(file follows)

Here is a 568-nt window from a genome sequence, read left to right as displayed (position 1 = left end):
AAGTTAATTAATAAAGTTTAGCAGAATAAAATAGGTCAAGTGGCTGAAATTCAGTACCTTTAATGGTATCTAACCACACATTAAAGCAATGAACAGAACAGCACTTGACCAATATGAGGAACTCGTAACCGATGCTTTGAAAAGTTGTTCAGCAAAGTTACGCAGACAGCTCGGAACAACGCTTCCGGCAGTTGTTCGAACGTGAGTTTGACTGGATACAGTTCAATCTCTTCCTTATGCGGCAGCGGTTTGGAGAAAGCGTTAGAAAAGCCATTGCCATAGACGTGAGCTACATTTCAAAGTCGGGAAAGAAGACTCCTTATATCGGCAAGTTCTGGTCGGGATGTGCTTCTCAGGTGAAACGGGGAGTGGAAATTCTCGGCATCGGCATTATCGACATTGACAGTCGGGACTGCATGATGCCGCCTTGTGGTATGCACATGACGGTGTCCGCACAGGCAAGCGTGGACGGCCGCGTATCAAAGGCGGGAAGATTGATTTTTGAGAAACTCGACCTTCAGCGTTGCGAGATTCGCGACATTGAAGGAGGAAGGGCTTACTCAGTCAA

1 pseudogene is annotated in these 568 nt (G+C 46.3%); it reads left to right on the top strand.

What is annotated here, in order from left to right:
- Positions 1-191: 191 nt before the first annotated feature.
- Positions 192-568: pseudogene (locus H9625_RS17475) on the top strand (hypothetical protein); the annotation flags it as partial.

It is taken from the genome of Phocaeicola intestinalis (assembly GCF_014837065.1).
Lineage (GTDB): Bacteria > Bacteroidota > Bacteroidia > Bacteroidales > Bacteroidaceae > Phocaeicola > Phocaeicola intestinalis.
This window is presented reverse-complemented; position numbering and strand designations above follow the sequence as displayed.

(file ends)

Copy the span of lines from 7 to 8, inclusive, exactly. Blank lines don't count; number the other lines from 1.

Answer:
It is taken from the genome of Phocaeicola intestinalis (assembly GCF_014837065.1).
Lineage (GTDB): Bacteria > Bacteroidota > Bacteroidia > Bacteroidales > Bacteroidaceae > Phocaeicola > Phocaeicola intestinalis.